Riga, Latvia – August 2008
As I stand on the lookout deck at St. Peter’s church, a realization hits: The more I travel, the more it takes to rock my world. This view is amazing, and yet I’m blasé. Maybe there is a downside to traveling all the time. But if I don’t travel, what will I do to fill the empty spaces?
In a month, I will be forty years old. Angst is no longer cute in someone my age.
Maybe it’s because of the oppressive heat. A pre-thunderstorm hush has fallen over the city. I walk around the old city in a somnambulant daze that’s disconcerting, but strangely pleasant.
I stare up at the haunted glamour of Elizabetes Street’s Art Nouveau masterpieces. It’s as if they were conceived in one of those nocturnal journeys where the line between dream and nightmare is obscured. Or maybe I’m the one who’s not fully awake.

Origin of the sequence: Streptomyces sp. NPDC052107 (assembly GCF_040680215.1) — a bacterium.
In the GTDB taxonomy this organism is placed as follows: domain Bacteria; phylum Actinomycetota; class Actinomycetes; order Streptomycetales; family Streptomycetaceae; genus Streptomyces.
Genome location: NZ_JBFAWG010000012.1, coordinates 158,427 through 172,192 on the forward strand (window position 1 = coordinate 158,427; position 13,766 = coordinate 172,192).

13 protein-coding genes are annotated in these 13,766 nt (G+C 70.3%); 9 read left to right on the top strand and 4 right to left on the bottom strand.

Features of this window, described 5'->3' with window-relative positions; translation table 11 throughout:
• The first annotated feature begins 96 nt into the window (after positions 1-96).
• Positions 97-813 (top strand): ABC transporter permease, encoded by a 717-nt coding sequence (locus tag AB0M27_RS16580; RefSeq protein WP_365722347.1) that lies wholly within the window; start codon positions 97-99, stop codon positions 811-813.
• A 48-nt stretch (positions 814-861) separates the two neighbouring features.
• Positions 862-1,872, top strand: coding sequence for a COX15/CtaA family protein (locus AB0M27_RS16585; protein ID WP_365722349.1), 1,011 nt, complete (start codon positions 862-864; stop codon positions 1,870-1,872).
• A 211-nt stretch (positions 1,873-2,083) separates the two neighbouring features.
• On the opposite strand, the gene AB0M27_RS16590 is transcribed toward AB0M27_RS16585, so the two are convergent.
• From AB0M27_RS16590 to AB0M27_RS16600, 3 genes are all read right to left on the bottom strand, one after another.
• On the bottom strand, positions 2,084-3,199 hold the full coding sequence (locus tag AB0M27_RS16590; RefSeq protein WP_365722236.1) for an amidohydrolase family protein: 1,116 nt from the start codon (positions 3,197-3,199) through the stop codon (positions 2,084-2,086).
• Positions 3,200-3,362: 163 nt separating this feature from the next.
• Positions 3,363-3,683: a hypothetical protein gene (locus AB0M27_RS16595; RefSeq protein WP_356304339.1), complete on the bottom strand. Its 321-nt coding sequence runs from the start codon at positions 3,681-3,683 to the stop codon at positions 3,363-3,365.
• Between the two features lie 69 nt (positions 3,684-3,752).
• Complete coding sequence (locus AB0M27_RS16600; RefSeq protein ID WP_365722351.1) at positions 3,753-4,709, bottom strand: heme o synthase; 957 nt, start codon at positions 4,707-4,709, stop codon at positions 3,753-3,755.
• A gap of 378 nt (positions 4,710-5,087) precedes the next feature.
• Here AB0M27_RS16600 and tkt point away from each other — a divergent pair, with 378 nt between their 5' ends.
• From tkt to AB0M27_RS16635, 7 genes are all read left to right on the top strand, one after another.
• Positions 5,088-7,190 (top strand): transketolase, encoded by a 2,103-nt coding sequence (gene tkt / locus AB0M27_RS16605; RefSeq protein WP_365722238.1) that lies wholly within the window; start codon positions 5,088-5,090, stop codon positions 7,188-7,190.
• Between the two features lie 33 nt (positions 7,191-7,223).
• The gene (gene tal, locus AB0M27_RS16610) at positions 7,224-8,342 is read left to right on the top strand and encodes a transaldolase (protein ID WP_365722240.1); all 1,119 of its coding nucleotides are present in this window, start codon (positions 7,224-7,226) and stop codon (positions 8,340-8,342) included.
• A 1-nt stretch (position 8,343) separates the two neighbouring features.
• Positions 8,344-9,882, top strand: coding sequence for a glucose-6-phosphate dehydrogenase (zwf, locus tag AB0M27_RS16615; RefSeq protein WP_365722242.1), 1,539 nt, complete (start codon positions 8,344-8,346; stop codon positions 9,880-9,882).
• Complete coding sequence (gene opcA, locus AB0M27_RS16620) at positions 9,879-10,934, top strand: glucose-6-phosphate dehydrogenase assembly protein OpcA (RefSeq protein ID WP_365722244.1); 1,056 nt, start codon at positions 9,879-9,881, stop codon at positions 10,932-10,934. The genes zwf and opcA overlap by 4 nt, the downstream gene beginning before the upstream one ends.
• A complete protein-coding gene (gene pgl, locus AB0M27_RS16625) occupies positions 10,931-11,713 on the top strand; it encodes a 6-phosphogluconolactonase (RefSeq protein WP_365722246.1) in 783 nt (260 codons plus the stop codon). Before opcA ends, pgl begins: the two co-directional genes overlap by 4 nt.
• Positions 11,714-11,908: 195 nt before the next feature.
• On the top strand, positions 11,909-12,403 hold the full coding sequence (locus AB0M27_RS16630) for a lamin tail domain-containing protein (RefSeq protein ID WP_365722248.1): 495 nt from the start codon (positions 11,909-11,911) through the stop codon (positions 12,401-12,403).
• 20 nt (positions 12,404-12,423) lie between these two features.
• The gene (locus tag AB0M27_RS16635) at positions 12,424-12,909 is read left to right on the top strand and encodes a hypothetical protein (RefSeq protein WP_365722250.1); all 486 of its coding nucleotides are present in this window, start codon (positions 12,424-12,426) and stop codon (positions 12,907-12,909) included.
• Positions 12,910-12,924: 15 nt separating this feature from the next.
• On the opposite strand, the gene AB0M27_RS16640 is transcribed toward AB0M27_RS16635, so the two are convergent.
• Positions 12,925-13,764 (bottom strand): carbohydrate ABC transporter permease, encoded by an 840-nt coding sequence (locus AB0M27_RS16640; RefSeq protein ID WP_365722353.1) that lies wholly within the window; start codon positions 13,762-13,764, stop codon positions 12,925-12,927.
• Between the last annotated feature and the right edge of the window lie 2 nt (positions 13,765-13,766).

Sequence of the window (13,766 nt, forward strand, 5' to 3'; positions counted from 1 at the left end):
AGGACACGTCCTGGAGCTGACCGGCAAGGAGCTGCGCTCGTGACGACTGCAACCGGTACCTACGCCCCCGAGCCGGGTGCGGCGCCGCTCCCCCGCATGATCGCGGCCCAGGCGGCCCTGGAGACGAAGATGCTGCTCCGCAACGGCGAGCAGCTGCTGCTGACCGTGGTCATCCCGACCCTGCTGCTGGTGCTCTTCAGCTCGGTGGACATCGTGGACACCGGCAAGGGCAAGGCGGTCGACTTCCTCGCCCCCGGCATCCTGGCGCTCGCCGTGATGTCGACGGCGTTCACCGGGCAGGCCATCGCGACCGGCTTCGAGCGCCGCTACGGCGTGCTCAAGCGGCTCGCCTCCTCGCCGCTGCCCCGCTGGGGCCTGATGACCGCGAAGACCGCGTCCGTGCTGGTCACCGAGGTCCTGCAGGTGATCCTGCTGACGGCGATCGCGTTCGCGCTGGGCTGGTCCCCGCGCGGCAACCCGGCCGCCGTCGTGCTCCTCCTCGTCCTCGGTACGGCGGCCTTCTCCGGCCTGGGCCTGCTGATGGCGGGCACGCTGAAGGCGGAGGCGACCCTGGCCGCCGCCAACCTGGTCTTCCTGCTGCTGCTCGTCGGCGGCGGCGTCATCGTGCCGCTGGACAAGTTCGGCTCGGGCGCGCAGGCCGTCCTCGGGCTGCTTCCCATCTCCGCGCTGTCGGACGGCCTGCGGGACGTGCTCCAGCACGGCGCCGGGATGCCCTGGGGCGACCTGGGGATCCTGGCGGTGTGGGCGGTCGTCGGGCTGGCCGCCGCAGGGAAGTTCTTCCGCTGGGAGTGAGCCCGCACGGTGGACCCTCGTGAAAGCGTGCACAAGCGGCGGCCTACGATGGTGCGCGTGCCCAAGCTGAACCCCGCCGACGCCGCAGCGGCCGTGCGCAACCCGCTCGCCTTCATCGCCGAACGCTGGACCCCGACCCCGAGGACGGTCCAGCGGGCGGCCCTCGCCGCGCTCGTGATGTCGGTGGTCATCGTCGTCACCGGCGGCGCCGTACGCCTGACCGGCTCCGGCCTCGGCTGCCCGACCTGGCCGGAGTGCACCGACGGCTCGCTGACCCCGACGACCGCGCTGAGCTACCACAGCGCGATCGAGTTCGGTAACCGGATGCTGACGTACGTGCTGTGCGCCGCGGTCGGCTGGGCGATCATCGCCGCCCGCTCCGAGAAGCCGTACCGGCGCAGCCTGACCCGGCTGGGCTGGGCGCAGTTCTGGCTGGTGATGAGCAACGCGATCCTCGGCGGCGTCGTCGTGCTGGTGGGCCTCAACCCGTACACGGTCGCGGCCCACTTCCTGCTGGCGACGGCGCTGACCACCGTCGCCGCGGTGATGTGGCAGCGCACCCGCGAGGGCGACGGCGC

I catch a tram to the Museum of the Occupation. All of the tram drivers in Riga seem to be blonde, fortyish women. At one of the stops a woman jumps aboard. She is out of breath and has a fresh gash on her head that’s bleeding through its bandage. Red marks and scratches cover her arms. She casts frantic looks out the back window. The other passengers stare straight ahead. Eastern Europeans have an impressive ability to hide their reactions behind a mask of indifference.
I spend a respectful amount of time at the museum, but don’t linger. There’s not much that I feel entitled to say about such suffering. Except: Totalitarian regimes suck.
It is now the next day and the storms have broken. I take a train up to Sigulda, gateway to Gauja National Park. The town and park are eerily quiet. I meet very few people on the trail. There are caves and manor houses and medieval castle ruins.
The cable car drifts over the primeval Gauja River Valley. It resembles the slow-moving, bronze-colored rivers and dense forests of northern Michigan. I breathe deeply and smile.
Maybe I’m not becoming indifferent. Maybe everywhere is starting to be home.